01 Aug 2017
5 min read
So much depends upon the poet who mans the blue chatpate cart outside Norvic
Having made chatpate for more than 18 years, Rajan dai’s hands dart about like swift swallows—the arcs of their motion dictated by muscle memory. He throws some puffed rice and noodles into a red plastic mug with some peas that have been soaked overnight. His knife slices through the onions, tomatoes, green chillies and boiled potatoes, which he then swirls together with the spices. “A good squeeze of lemon is the secret,” he says. All the ingredients get a good stir in the mug. And ready to indulge in his creation is yet another Rajan dai regular. "Today, I can do this with my eyes closed," says Rajan dai.
A large part of the experience of getting your daily dose of chatpate from Rajan dai comprises taking in a bit if his earthy wisdom
Today, he concocts a snack that’s exceedingly addictive. Thus at no moment is his bright blue cart, which he usually parks outside Norvic International Hospital, not surrounded by at least half a dozen customers. A large part of the experience of getting your daily dose of chatpate from Rajan dai comprises taking in a bit of his earthy wisdom. Even as he stretches his hands over the ingredient-compartments on his cart, or as he is cutting, or stirring, he keeps up a steady flow of chatter with his customers. The conversations usually revolve around the “sorry state of the country.” “It's all because people are bothered about someone else's possessions,” he says. “They don't let each other work. Live and let live—that should be the mantra. People seem to have forgotten that,” he says, about the numerous shop-owners around town who constantly try to get him to move his cart elsewhere, and away from their establishment space.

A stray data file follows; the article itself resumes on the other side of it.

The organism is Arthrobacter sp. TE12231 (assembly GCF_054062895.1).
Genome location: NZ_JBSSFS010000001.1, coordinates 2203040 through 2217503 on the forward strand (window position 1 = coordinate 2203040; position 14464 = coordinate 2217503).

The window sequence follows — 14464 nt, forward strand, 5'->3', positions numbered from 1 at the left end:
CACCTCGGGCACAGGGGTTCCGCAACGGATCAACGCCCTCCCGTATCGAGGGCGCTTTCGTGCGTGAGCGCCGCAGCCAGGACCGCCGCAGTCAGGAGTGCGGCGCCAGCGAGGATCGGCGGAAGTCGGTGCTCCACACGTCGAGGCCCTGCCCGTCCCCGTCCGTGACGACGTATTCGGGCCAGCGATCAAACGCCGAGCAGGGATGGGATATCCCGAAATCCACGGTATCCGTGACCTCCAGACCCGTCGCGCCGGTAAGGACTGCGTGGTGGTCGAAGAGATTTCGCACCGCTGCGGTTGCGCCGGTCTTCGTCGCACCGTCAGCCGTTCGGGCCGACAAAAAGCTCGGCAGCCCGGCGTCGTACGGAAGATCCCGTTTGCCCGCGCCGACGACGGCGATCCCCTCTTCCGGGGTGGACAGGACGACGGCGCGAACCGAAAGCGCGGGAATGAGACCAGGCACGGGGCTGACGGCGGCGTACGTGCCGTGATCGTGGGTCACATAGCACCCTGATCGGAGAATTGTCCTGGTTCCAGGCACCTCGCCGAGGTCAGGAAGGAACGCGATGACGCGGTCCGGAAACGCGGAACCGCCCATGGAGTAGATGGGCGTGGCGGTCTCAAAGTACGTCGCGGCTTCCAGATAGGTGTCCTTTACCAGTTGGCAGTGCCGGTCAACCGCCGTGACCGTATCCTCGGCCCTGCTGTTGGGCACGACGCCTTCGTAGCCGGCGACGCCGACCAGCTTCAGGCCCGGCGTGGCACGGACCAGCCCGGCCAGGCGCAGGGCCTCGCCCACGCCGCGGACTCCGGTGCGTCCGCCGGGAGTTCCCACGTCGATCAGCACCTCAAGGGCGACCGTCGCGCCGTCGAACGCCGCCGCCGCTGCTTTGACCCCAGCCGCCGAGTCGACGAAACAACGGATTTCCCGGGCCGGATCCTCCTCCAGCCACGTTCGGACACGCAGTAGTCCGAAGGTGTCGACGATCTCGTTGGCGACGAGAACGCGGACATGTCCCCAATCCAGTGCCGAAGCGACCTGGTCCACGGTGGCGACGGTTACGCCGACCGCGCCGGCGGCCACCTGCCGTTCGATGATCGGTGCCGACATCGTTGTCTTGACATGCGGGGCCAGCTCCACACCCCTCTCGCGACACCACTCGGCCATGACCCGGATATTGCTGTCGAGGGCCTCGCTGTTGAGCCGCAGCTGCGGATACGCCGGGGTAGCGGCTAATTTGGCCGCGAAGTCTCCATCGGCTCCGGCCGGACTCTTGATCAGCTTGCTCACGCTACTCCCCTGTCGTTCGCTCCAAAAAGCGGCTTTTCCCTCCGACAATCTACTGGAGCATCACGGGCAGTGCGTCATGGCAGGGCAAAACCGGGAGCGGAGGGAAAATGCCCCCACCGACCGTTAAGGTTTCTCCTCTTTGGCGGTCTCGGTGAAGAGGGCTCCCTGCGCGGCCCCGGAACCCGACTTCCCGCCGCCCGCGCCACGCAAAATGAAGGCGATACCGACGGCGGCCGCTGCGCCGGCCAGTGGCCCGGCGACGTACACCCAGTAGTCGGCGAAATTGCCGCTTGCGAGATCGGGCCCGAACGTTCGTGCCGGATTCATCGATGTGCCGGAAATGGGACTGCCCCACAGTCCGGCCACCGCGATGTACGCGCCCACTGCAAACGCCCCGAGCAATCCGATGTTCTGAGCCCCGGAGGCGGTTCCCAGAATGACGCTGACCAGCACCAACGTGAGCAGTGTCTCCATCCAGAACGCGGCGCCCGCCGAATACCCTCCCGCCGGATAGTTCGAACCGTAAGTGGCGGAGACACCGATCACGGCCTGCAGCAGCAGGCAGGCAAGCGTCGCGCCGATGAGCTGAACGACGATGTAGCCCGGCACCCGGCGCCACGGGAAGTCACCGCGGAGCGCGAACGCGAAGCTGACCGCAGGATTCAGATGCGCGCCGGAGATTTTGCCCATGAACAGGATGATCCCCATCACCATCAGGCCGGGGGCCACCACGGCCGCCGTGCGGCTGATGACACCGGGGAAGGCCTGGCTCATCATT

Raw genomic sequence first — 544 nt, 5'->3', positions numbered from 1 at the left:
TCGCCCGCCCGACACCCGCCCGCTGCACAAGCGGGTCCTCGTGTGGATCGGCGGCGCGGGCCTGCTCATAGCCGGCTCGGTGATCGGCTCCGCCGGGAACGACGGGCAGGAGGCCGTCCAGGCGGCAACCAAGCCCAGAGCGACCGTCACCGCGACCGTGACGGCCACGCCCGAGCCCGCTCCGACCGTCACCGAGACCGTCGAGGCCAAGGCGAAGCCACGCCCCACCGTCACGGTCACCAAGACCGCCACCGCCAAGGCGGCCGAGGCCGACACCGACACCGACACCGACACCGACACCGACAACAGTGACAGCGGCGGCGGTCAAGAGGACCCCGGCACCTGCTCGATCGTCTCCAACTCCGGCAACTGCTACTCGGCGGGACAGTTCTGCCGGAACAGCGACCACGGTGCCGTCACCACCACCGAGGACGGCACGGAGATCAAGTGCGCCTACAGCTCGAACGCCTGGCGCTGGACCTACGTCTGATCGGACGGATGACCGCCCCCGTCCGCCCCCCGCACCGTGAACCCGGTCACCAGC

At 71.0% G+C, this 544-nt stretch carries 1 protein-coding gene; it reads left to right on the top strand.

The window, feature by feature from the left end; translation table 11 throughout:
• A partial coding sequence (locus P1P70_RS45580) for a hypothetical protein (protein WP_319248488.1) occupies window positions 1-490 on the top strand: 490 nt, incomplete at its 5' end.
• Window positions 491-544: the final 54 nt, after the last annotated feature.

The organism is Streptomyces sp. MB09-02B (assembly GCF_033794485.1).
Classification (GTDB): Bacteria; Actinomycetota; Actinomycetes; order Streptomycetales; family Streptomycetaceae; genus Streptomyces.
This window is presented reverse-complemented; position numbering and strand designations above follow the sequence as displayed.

“If Nepalis could rid themselves of envy, and focus instead on working hard to better their lives, the country would be as beautiful as a marigold,” he says. “If we don’t mend our ways, it will just keep dragging itself on its broken legs and end up dying the death of an insect.” His customers, munching on their chatpate, respond to his flow, by nodding as he peaks and troughs with his insights. But Rajan dai is not all sagacious and avuncular all the time. He’s a master of the art of deflation too. To a customer who is not happy with the portions, he’ll say things like, “Maybe it’s just your eyes that are getting smaller by the day. You get the chatpate for the 20 rupees you pay. You can’t expect it to be as tall as Dharahara.”
But for someone like me, who has visited him many times, I have also witnessed his quiet moments. Sometimes he is so immersed in his thoughts that he simply forgets to acknowledge you. I would guess that during these moments his thoughts are usually occupied by his house in Sindhuli, which he lost in the quakes. He had to build a makeshift house for his family. “I have to go home more often now because these organisations want to take photos of me for the relief programme,” he says. “But I don’t mind going there because it only means that I get to see my family more often.”
He’s got family here too—his regulars. “I could have gone to the Gulf, but there I would have had no one to talk to when the going got rough,” he says. “And I love talking to the people here.”
“But there are also these other people, elsewhere in the city, who want me to move my cart away. Actually, I don’t really harbour any ill will towards them. I’ve got this game plan, whereby I’ll just tire them out with my resilience. I’ll do this for at least 15 years. And even the most hardened soul comes around in that timespan. Or they’ll just let it go.”